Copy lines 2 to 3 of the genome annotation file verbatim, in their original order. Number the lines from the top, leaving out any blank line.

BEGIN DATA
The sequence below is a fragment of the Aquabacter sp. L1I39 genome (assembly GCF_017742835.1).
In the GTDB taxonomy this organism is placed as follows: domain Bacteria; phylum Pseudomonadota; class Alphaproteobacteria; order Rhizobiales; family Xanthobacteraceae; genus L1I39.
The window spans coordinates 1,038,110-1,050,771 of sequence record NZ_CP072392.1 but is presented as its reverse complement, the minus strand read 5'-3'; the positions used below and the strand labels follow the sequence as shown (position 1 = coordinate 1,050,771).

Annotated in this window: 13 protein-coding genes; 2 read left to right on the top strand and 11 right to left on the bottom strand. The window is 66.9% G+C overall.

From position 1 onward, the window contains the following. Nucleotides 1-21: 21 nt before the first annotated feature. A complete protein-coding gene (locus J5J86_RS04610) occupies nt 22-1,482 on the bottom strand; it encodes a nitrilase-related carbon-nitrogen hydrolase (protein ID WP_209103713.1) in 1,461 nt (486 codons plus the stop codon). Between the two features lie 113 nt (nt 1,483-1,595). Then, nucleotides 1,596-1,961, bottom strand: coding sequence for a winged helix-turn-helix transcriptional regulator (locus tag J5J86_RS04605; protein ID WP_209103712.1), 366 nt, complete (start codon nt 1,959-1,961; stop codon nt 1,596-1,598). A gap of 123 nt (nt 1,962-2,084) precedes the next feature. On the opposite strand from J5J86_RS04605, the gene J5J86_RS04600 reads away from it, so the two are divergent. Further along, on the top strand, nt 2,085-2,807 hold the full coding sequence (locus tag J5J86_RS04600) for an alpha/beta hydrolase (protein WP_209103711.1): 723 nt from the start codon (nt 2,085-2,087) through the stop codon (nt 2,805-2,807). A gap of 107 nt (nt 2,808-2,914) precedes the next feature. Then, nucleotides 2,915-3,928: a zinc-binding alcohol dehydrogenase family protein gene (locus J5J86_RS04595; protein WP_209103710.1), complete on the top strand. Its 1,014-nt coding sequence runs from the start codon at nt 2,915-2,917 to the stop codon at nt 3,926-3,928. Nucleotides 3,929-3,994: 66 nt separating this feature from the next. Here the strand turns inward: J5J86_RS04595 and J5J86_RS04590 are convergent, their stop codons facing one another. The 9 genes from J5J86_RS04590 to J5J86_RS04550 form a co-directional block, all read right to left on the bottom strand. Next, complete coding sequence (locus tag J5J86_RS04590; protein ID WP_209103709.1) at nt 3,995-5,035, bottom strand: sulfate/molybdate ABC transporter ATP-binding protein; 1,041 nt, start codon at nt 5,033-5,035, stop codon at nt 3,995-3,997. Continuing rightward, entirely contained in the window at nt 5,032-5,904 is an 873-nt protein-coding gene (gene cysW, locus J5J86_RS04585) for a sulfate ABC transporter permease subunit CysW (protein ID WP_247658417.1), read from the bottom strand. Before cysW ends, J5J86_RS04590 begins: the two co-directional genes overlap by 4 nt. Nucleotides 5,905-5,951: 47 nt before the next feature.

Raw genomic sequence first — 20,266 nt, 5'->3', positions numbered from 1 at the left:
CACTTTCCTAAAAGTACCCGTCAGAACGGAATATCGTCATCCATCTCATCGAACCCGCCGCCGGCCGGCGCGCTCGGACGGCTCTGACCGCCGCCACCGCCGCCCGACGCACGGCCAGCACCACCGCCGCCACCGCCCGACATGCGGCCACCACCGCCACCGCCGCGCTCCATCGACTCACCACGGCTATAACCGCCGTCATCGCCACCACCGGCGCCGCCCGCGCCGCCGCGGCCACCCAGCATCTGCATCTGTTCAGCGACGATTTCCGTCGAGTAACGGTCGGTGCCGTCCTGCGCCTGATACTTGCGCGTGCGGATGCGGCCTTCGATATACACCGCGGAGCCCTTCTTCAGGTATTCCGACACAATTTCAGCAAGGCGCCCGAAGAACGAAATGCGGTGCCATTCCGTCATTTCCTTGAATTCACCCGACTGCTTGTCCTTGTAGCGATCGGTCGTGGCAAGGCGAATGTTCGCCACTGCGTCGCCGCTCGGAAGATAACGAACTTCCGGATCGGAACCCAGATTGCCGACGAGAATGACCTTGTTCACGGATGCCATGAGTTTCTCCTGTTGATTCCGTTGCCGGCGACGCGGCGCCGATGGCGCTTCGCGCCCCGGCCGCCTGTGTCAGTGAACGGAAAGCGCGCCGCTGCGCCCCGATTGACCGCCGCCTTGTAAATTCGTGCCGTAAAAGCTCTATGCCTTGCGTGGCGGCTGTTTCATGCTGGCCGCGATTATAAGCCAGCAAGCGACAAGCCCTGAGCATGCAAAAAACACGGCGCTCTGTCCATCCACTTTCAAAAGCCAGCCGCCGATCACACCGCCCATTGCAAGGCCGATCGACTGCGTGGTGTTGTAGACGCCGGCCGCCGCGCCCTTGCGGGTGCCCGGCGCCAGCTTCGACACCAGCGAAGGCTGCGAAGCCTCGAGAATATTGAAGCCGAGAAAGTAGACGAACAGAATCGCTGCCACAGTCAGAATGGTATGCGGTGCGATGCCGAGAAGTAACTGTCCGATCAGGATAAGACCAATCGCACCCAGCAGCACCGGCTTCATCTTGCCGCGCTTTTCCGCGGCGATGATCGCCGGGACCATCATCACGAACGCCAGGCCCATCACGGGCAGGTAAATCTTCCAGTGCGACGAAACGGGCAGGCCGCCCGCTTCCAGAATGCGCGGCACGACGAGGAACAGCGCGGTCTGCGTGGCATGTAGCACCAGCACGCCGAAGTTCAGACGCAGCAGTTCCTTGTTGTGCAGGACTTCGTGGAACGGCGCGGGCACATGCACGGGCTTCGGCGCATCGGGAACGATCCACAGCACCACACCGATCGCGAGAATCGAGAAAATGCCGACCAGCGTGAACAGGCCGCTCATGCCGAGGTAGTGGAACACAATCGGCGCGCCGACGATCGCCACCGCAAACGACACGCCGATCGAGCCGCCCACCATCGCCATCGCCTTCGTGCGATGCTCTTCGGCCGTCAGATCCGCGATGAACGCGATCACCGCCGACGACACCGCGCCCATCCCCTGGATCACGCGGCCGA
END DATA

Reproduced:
In the GTDB taxonomy this organism is placed as follows: domain Bacteria; phylum Pseudomonadota; class Alphaproteobacteria; order Rhizobiales; family Xanthobacteraceae; genus L1I39.
The window spans coordinates 1,038,110-1,050,771 of sequence record NZ_CP072392.1 but is presented as its reverse complement, the minus strand read 5'-3'; the positions used below and the strand labels follow the sequence as shown (position 1 = coordinate 1,050,771).